3 in Sheriff's Office accused of drug, human smuggling
by JJ Hensley - May. 25, 2011 12:00 AM
The Arizona Republic
Three Maricopa County sheriff's employees, including a deputy in the
human-smuggling unit, were arrested Tuesday by authorities who say
they were involved in a drug- and human-trafficking ring and used
Sheriff's Office intelligence to guide smugglers through the Valley.
Deputy Alfredo Navarrette, 37, has worked with the Sheriff's Office
for nearly a decade, serving in a special unit designed to target
human smugglers moving through Maricopa County. But investigators
believe Navarrette was himself involved in human smuggling.
Investigators found two undocumented immigrants in Navarrette's home
when he was arrested early Tuesday morning in a sweep that concluded
a yearlong investigation.
"The fight against drugs, illegal immigration and human trafficking
is important not only to me but the citizens of Arizona," Sheriff Joe
Arpaio said. "That a deputy sheriff would provide information and
associate with these drug and human traffickers is despicable."
Investigators from a multijurisdiction drug task force also arrested
two sheriff's detention officers, Sylvia Najera, 25, and Marcella
Hernandez, 28. They are accused of laundering money and moving drugs
for a Valley-based drug-trafficking organization with ties to Mexico.
Arpaio said Hernandez is eight months' pregnant with the child of
another suspect arrested Tuesday, Francisco "Lorenzo" Arce-Torres,
who is described in court records as a member of the Sinaloa drug
cartel and the leader of the Phoenix-based drug-trafficking
organization at the heart of the probe.
Court records indicate Hernandez had $20,000 cash on her when she and
Najera were arrested Tuesday morning on their way to work at the
Lower Buckeye Jail.
12 suspects held
The sheriff's employees were among 12 suspects arrested Tuesday
during a series of early-morning raids at 16 locations throughout the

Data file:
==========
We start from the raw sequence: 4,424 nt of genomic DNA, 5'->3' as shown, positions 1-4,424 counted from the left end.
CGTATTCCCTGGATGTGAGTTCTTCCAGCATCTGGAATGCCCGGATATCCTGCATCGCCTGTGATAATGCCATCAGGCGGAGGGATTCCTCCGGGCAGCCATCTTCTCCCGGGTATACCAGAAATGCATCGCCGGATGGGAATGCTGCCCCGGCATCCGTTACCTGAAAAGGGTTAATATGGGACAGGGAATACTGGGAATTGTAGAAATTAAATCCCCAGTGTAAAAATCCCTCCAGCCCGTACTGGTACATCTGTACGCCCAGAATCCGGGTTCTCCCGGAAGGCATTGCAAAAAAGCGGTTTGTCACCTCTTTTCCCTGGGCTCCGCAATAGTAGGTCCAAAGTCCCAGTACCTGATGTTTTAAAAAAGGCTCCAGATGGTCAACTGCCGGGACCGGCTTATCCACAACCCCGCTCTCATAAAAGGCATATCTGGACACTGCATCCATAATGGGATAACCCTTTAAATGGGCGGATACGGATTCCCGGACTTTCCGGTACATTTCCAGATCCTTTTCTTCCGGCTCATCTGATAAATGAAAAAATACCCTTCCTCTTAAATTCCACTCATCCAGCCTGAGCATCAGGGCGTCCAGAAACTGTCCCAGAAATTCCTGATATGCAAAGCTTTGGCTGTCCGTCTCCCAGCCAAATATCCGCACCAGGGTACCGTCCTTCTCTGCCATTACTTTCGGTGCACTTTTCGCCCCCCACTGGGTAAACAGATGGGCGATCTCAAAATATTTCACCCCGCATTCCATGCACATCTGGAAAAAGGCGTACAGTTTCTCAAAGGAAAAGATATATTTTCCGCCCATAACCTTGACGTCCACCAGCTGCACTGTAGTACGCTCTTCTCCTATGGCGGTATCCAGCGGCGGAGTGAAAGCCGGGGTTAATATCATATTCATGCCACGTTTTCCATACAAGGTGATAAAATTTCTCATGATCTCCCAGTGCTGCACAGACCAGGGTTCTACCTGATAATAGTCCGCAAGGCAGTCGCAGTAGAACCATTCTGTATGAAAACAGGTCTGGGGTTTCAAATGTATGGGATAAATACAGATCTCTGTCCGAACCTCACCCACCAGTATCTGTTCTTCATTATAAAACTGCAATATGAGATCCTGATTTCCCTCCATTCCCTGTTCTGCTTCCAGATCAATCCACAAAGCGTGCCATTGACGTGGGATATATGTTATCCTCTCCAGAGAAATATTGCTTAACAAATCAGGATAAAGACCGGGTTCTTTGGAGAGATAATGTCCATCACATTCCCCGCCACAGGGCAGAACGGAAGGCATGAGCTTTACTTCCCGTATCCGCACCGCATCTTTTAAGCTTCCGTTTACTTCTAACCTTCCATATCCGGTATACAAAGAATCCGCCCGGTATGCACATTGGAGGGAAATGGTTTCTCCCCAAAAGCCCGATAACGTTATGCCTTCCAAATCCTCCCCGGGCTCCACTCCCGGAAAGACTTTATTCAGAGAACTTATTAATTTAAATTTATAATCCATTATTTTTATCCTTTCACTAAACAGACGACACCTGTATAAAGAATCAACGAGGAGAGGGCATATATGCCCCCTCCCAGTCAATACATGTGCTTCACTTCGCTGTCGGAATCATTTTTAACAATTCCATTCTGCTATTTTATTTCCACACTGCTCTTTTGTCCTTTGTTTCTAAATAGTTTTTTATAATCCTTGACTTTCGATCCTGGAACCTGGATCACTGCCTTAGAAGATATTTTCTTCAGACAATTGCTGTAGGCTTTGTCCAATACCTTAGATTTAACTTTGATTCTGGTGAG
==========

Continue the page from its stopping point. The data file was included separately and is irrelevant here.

Valley where investigators had targeted members of the organization.
The group mostly moved heroin, according to investigators, and
officials suspect each of the arrested sheriff's employees played a
crucial role in moving the drugs and hiding the illicit profits.
Authorities say the ring moved about $56,000 worth of heroin a week
through the Valley.
Arce-Torres, who authorities say was the ringleader, arranged for
heroin to be brought into the Valley after his brothers produced the
drug on the family's ranch in Mexico, according to Superior Court and
Justice Court documents filed Tuesday.
Once the drugs arrived in Arizona, they were shipped to two houses in
the West Valley, where the heroin was diluted to create more product,
investigators said in the court documents.
Hernandez's brother, Duran Joseph Alcantar, who was also among those
arrested, is suspected of operating one of the stash houses, and
investigators believe Hernandez coordinated the pickup and delivery
of heroin from the drug houses.
Investigators say they believe Navarrette helped the ring by
fortifying Arce-Torres' home with surveillance cameras, registering
drug-courier vehicles in his name and laundering money.
Navarrette and Najera, the other arrested detention officer, helped
set up a shell corporation called West Utilities Group Inc., which
was used earlier this month to launder nearly $50,000 in drug
proceeds, according to court documents.
Najera's name appears on West Utilities Group's corporation filings
in Arizona, along with that of a Phoenix construction company owner
who was arrested on suspicion of laundering money for the organization.
Investigators believe that, in addition to laundering money and doing
other chores for the ring, Navarrette himself was smuggling humans.
"Navarrette assists this (human smuggling) organization by operating